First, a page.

Crabs have two black eyes which sit above its head on stalks. The eyes can fold into sockets in the shell for protection. Having eyes on stalks means crabs have a better field of vision. Crab also have compound eyes just like insects. Each eye is made up of thousands of tiny units, each with its own lens. Though compound eyes do not focus well, they are very sensitive to movement and can see colors.
Sense of Smell
The antennae on crab are called chemoreceptors. They allow the crab to taste and smell, to find food and mates. Crab smell things they eat underwater by detecting chemicals from food with the tufts of hairs on the tips of their antennas. When a crab detects these chemicals, it starts to search for food. Between the eyes are two pair of feelers. Taste-sensitive hairs are located on the mouth parts, along the pincers, and on the crab’s feet.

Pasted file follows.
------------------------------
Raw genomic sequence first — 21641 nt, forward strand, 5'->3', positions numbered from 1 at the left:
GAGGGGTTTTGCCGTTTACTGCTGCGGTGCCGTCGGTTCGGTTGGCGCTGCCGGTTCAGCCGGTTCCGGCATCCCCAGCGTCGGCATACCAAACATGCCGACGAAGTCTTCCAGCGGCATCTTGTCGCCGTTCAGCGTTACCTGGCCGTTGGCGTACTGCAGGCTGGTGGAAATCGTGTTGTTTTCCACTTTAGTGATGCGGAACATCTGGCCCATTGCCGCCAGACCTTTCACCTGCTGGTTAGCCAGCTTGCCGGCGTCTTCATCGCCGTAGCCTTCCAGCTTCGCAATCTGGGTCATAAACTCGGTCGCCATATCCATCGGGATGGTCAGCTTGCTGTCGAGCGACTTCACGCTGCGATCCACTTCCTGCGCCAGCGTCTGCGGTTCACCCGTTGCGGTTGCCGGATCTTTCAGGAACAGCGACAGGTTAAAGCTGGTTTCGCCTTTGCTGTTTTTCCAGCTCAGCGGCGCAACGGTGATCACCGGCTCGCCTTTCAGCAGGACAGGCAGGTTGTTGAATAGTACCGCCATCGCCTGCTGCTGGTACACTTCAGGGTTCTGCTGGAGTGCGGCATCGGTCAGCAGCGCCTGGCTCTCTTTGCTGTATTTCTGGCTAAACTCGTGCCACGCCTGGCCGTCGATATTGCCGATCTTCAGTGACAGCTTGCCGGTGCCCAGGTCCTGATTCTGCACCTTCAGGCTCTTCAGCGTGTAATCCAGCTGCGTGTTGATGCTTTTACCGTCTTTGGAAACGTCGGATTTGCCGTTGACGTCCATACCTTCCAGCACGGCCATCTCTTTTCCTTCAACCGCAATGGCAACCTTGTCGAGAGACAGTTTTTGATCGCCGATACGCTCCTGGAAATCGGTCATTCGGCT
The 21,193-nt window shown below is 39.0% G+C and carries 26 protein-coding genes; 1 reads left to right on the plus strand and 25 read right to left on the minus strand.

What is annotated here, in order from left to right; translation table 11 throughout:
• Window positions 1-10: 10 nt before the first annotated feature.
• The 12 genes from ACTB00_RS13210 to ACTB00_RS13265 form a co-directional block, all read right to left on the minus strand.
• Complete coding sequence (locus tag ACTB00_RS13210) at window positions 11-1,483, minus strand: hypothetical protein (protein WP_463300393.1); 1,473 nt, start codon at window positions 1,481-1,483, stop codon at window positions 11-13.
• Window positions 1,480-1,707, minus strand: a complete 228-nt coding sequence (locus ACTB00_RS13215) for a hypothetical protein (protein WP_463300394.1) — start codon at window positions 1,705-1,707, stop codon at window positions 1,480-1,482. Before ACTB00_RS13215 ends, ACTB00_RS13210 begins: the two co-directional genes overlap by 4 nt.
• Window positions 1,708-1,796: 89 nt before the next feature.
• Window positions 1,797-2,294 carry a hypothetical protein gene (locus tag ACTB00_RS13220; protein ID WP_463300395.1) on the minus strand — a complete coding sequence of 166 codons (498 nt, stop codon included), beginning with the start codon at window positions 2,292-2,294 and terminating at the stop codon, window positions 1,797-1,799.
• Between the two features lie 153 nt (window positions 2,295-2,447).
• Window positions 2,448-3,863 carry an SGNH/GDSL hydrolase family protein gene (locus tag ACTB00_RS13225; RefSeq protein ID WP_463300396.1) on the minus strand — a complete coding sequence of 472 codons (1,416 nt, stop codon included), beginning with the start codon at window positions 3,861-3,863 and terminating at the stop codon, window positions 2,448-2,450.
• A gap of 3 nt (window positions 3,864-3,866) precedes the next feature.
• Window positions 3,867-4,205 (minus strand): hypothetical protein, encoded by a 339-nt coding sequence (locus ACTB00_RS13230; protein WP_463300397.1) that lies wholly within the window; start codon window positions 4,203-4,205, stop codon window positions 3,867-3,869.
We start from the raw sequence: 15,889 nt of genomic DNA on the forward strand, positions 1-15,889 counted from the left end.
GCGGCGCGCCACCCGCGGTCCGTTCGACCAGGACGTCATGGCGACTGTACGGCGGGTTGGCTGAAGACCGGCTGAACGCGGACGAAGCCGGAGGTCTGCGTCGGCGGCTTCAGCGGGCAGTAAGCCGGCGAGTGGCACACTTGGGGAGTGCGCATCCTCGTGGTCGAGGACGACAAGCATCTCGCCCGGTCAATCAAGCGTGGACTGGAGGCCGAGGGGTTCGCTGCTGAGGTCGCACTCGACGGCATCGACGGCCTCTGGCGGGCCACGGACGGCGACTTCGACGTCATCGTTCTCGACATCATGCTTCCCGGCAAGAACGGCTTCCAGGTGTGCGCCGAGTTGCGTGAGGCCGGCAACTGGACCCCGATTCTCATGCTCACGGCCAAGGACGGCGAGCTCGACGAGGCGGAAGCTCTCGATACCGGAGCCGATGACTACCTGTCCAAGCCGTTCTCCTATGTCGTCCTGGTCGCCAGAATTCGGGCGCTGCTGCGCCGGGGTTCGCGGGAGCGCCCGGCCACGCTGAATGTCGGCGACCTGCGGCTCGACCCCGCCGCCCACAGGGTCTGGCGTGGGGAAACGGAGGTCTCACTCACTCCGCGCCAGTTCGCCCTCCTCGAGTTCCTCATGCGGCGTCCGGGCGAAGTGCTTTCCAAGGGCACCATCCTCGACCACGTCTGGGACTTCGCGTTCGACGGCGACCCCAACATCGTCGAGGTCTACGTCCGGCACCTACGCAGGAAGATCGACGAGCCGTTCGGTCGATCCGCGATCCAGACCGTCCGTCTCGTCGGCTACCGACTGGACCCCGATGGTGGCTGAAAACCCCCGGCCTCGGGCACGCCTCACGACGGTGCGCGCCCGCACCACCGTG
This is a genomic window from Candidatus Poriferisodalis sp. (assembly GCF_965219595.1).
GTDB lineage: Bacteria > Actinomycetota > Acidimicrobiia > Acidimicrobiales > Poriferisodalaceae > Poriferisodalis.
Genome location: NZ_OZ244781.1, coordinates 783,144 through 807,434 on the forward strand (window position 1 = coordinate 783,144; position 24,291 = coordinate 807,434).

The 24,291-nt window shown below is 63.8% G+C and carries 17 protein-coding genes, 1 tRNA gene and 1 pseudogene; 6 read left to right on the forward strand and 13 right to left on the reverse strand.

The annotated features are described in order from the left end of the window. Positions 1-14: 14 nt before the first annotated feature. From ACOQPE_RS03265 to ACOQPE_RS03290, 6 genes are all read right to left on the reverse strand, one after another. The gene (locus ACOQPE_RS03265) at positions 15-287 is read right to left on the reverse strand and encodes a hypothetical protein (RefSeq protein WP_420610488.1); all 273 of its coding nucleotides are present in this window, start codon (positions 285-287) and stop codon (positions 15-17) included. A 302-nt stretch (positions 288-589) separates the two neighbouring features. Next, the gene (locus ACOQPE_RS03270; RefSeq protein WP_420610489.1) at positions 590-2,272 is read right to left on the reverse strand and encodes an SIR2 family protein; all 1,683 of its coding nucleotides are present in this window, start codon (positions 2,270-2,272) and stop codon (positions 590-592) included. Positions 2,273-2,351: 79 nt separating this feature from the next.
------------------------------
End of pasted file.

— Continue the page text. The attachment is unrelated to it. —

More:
Below a crab’s feelers is its mouth. The mouth of the crab is made up of hard pairs of mouth parts which have different uses. One pair of jaws holds the food; other mouth parts break the food into small bits and put them into the crab’s mouth. A flap on one pair of these mouth parts pumps water over the crab’s gills, so the crab can breathe while eating.
Sense of Touch
In spite of their hard shell, crab have a good sense of touch. This is because growing through the cuticle are tiny, but very sensitive bristles. These bristles are scattered all over a crab’s body, legs and feet. Other types of hair on crab are sensitive to vibrations traveling through the water. These hairs are found mostly along the pincers.